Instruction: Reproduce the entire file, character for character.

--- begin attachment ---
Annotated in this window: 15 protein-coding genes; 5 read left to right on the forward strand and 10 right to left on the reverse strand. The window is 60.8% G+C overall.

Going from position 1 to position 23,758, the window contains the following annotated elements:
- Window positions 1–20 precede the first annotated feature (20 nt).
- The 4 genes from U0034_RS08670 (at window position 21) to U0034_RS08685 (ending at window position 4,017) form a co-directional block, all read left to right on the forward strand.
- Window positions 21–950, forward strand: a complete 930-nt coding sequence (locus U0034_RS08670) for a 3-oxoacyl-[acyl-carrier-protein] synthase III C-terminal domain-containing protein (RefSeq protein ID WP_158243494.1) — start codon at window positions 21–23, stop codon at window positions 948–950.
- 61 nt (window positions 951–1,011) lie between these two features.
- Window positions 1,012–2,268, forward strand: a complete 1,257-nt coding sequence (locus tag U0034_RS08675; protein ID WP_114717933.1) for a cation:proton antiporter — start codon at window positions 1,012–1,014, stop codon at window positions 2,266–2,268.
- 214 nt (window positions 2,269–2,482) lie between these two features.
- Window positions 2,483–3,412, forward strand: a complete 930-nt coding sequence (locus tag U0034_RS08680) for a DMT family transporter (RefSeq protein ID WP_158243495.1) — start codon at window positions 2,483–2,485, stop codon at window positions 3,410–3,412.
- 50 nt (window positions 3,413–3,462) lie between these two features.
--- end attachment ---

Annotated in this window: 15 protein-coding genes; 5 read left to right on the forward strand and 10 right to left on the reverse strand. The window is 60.8% G+C overall.

Going from position 1 to position 23,758, the window contains the following annotated elements:
- Window positions 1–20 precede the first annotated feature (20 nt).
- The 4 genes from U0034_RS08670 (at window position 21) to U0034_RS08685 (ending at window position 4,017) form a co-directional block, all read left to right on the forward strand.
- Window positions 21–950, forward strand: a complete 930-nt coding sequence (locus U0034_RS08670) for a 3-oxoacyl-[acyl-carrier-protein] synthase III C-terminal domain-containing protein (RefSeq protein ID WP_158243494.1) — start codon at window positions 21–23, stop codon at window positions 948–950.
- 61 nt (window positions 951–1,011) lie between these two features.
- Window positions 1,012–2,268, forward strand: a complete 1,257-nt coding sequence (locus tag U0034_RS08675; protein ID WP_114717933.1) for a cation:proton antiporter — start codon at window positions 1,012–1,014, stop codon at window positions 2,266–2,268.
- 214 nt (window positions 2,269–2,482) lie between these two features.
- Window positions 2,483–3,412, forward strand: a complete 930-nt coding sequence (locus tag U0034_RS08680) for a DMT family transporter (RefSeq protein ID WP_158243495.1) — start codon at window positions 2,483–2,485, stop codon at window positions 3,410–3,412.
- 50 nt (window positions 3,413–3,462) lie between these two features.